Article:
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Nectarine & blackberry cobbler

In desserts, late summer, summer, vegetarian on 16 March, 2013 at 12:55 pm

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(I first wrote this recipe for Urban Harvest – if you live in Wellington I recommend you check them out!)

Summer’s fast drawing to a close, but I wanted to share this recipe with you anyway in the off-chance you have the opportunity to get to the last of this season’s stonefruit. What a summer for stonefruit it’s been, too – I don’t know if it’s just me, but I feel like I’ve been eating my way through a mountain of perfectly ripe, incredibly juicy, sweet, dreamlike fruit. Peaches, nectarines, plums, yellow, purple and white, I’ve eaten them all. And with hardly any duds, either – you know how you sometimes get those peaches or nectarines that you bite into and immediately throw out because they’re just mushy, or mealy, or kind of dry and not-sweet? Yeah, hardly any of those. It’s been a really good summer.

It’s been a really good summer in other ways, too – lots of hot sunny days, more sea swimming (in frigid Cook Strait, no less!) than I’ve done in all 8 previous Wellington summers combined, learning to surf*, lots of general lazing about. I can’t even remember the last time it rained.** And I know, it’s officially autumn now, but the sun’s still shining and I’m still going for swims after work; I’m trapped in this glorious time-bubble thinking it’s still late January.

So it’s surprising to go to the supermarket and see that the berries have mostly disappeared, stonefruit is dwindling (or, at least, going up in price – a sign of diminishing supply), new season apples and pears have taken over the fruit section. So: before it’s too late, before I have to wait a whole 10 months to post this recipe again, here is this cobbler recipe I put together for the good folks at Urban Harvest.

Cobbler is great because it’s easy, it’s pretty (just look at those bright-coloured juices bubbling their way through the gaps in the scone-like topping), and it’s just different enough from the usual (in New Zealand) fruit crumble that it feels kind of special. And if you wait too long to make this and you’ve missed the stonefruit season, fear not: you can make this with pretty much any fruit, just as you would a crumble.

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NECTARINE & BLACKBERRY COBBLER
For the filling:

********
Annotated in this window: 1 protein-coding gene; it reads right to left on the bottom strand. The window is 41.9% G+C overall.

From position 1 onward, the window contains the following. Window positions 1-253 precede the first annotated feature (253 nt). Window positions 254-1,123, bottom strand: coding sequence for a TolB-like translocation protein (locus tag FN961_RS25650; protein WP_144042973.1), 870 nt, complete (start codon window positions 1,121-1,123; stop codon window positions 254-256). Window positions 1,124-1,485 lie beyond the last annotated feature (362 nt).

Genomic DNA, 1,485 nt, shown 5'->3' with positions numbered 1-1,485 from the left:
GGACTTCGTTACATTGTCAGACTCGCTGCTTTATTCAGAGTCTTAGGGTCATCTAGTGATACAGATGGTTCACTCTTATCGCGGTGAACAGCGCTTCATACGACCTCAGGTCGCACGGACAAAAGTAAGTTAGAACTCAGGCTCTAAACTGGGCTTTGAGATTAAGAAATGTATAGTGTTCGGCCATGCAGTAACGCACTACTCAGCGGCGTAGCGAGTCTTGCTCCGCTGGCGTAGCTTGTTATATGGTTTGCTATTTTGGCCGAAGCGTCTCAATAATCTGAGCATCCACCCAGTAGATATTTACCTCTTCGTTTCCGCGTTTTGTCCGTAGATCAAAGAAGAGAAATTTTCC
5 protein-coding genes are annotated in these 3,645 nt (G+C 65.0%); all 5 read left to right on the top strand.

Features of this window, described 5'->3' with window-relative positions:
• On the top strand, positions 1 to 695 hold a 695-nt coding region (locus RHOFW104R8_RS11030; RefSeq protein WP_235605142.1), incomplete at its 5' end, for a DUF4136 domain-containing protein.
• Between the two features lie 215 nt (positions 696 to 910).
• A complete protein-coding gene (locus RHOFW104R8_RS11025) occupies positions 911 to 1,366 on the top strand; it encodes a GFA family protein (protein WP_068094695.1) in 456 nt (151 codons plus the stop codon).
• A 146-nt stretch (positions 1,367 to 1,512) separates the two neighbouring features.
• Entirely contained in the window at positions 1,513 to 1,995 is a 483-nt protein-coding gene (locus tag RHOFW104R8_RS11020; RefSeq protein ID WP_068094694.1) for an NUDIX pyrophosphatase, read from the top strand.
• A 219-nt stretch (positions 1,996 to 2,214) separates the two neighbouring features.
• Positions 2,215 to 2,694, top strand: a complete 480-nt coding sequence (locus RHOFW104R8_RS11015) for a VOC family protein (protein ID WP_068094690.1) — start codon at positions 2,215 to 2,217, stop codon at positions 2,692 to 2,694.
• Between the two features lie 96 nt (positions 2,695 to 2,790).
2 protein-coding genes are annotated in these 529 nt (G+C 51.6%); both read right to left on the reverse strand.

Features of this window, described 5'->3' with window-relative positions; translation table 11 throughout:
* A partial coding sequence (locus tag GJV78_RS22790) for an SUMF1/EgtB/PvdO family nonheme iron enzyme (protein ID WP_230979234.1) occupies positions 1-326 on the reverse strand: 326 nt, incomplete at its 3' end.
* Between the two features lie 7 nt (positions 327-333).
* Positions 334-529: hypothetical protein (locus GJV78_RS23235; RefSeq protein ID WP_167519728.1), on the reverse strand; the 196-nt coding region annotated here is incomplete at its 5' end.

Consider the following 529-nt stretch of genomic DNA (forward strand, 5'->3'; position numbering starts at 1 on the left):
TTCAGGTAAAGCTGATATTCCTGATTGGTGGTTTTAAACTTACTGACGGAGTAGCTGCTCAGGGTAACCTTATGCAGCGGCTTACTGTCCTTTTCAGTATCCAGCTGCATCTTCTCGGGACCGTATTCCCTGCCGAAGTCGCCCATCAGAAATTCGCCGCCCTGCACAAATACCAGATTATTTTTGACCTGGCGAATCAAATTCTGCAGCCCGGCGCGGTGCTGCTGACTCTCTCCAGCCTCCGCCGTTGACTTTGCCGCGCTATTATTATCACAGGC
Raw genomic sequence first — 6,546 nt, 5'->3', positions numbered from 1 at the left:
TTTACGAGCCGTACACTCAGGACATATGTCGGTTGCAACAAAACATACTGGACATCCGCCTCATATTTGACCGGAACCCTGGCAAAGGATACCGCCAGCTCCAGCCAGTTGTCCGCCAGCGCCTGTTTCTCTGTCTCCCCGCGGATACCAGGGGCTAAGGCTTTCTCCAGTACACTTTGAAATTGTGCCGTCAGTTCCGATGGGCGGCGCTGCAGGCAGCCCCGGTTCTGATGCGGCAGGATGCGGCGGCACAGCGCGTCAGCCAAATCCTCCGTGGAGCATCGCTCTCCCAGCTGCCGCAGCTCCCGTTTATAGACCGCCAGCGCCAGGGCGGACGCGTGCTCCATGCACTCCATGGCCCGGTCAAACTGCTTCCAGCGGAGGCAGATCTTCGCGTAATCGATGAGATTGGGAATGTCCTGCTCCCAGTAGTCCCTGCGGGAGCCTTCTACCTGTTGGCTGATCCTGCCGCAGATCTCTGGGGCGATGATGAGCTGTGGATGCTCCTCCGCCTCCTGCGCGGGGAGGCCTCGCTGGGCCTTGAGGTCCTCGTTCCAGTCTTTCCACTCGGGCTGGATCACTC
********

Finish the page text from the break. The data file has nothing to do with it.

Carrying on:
8 nectarines (approximately 800g whole)
250g blackberries
1/3 to 1/2 cup sugar (depending on desired sweetness)
1 tbsp lemon juice
2 tsp lemon zest
For the topping:
150g flour
2 tsp baking powder
1/2 tsp baking soda
2 tbsp sugar
1/2 tsp salt
75g butter, cut into small chunks
2/3 cup unsweetened yoghurt
demerara sugar, for sprinkling on top
Preheat oven to 190C.
First prepare the filling: peel the nectarines (to peel easily, blanch in boiling water for about 45 seconds then plunge in cold water before peeling) and slice into wedges. Combine nectarine wedges with blueberries, sugar, lemon juice and zest, and set aside.
For the topping, sift together all dry ingredients, then rub the butter into the flour mixture using your fingers, until you reach a crumbly, sand-like consistency. Mix in the yoghurt until you get a soft dough.
Put the fruit into an ovenproof baking dish. Tear off bite-sized chunks of dough and place on top of the filling. Sprinkle demerara sugar over the top.
Bake for 40-45 minutes or until the top is golden and the filling is bubbling up at the sides. Serve with ice cream, cream or yoghurt.
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*really poorly, but still!
**and, yes, now we’re in the middle of a pretty rough drought, and I know I shouldn’t be boasting about so much consecutive sun, but it’s so rare for Wellington that it still feels novel and exciting to me. Not so great for farms and vegetable gardens though.
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spaghetti with cherry tomatoes and tarragon

In autumn, Italian, late summer, pasta, summer on 11 March, 2013 at 10:38 pm

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I’ve taken to drinking a lot of coffee on the weekends.

This leads, predictably, to the two o’clock jitters and empty stomach panic: I want to eat anything! everything! right this instant! I start flipping through cookbooks in a haze of craving and indecision, passing over recipes that take fifteen or twenty minutes or more, because I want something now, fifteen minutes is too long, I don’t have this or that ingredient, this looks like too much work and oh I might faint I’m too hungry now. (Fifteen or twenty minutes passes in this manner.)

The lifesaver comes in the form of Nigel Slater’s really handy book Real Fast Food and a recipe in it called “tomatoes fried in butter and sugar” or something like that, which immediately appeals to me for two reasons: 1) I have all the ingredients, having just bought a punnet of cherry tomatoes at the vege market, and 2) it’s called “tomatoes fried in butter and sugar”. Oh, also it takes just two minutes to make, according to the recipe. Excellent.

The problem is, I’ve got the empty-stomach caffeine shakes and I feel like I need to eat with these tomatoes some kind of substantial carb to settle me down, and I’ve got no bread (I’m kicking myself for not buying a loaf earlier, but what can you do). I do, however, have spaghetti and with that realisation I put down the book and get to work.

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Nigel’s recipe is really simple – to paraphrase: fry some tomatoes in butter and sprinkle a bit of sugar over at the end – but I feel like adding a little tarragon and parsley from the garden because I can. I add a little anchovy paste too, mostly because I’m excited about the lovely old-fashioned tube it comes in, but also to add a bit of extra oomph, because I can. I add the spaghetti to the skillet with the semi-saucy tomatoes and eat most of it out of the pan before changing my mind and transferring the rest to a plate (I really have no idea why. It tasted great either way).